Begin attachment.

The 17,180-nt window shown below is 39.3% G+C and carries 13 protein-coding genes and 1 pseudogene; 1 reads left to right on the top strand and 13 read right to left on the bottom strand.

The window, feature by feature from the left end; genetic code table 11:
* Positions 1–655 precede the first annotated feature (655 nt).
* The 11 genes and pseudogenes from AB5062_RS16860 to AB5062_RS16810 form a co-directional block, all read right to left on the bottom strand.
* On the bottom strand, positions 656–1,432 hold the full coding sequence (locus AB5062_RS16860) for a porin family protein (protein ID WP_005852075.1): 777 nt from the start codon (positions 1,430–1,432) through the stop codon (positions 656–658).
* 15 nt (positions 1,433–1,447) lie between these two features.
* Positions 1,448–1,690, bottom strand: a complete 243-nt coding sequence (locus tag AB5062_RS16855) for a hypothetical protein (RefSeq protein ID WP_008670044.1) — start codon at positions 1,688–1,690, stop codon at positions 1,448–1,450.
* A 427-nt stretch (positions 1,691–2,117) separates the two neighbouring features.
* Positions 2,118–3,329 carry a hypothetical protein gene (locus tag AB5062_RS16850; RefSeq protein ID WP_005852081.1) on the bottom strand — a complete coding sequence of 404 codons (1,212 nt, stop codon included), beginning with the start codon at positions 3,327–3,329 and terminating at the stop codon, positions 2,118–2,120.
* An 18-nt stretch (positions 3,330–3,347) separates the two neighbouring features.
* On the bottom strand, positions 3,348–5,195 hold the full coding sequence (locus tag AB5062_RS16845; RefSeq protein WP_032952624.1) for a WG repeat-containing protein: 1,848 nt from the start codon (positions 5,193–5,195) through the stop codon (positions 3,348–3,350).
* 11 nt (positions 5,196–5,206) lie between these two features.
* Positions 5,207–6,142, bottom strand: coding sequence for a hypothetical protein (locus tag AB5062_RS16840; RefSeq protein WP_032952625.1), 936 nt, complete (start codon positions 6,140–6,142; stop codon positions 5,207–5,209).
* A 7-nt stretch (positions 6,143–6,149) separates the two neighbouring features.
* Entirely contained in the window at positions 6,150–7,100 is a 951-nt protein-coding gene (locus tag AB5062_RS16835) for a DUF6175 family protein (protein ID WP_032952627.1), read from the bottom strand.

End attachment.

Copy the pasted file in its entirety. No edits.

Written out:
The 17,180-nt window shown below is 39.3% G+C and carries 13 protein-coding genes and 1 pseudogene; 1 reads left to right on the top strand and 13 read right to left on the bottom strand.

The window, feature by feature from the left end; genetic code table 11:
* Positions 1–655 precede the first annotated feature (655 nt).
* The 11 genes and pseudogenes from AB5062_RS16860 to AB5062_RS16810 form a co-directional block, all read right to left on the bottom strand.
* On the bottom strand, positions 656–1,432 hold the full coding sequence (locus AB5062_RS16860) for a porin family protein (protein ID WP_005852075.1): 777 nt from the start codon (positions 1,430–1,432) through the stop codon (positions 656–658).
* 15 nt (positions 1,433–1,447) lie between these two features.
* Positions 1,448–1,690, bottom strand: a complete 243-nt coding sequence (locus tag AB5062_RS16855) for a hypothetical protein (RefSeq protein ID WP_008670044.1) — start codon at positions 1,688–1,690, stop codon at positions 1,448–1,450.
* A 427-nt stretch (positions 1,691–2,117) separates the two neighbouring features.
* Positions 2,118–3,329 carry a hypothetical protein gene (locus tag AB5062_RS16850; RefSeq protein ID WP_005852081.1) on the bottom strand — a complete coding sequence of 404 codons (1,212 nt, stop codon included), beginning with the start codon at positions 3,327–3,329 and terminating at the stop codon, positions 2,118–2,120.
* An 18-nt stretch (positions 3,330–3,347) separates the two neighbouring features.
* On the bottom strand, positions 3,348–5,195 hold the full coding sequence (locus tag AB5062_RS16845; RefSeq protein WP_032952624.1) for a WG repeat-containing protein: 1,848 nt from the start codon (positions 5,193–5,195) through the stop codon (positions 3,348–3,350).
* 11 nt (positions 5,196–5,206) lie between these two features.
* Positions 5,207–6,142, bottom strand: coding sequence for a hypothetical protein (locus tag AB5062_RS16840; RefSeq protein WP_032952625.1), 936 nt, complete (start codon positions 6,140–6,142; stop codon positions 5,207–5,209).
* A 7-nt stretch (positions 6,143–6,149) separates the two neighbouring features.
* Entirely contained in the window at positions 6,150–7,100 is a 951-nt protein-coding gene (locus tag AB5062_RS16835) for a DUF6175 family protein (protein ID WP_032952627.1), read from the bottom strand.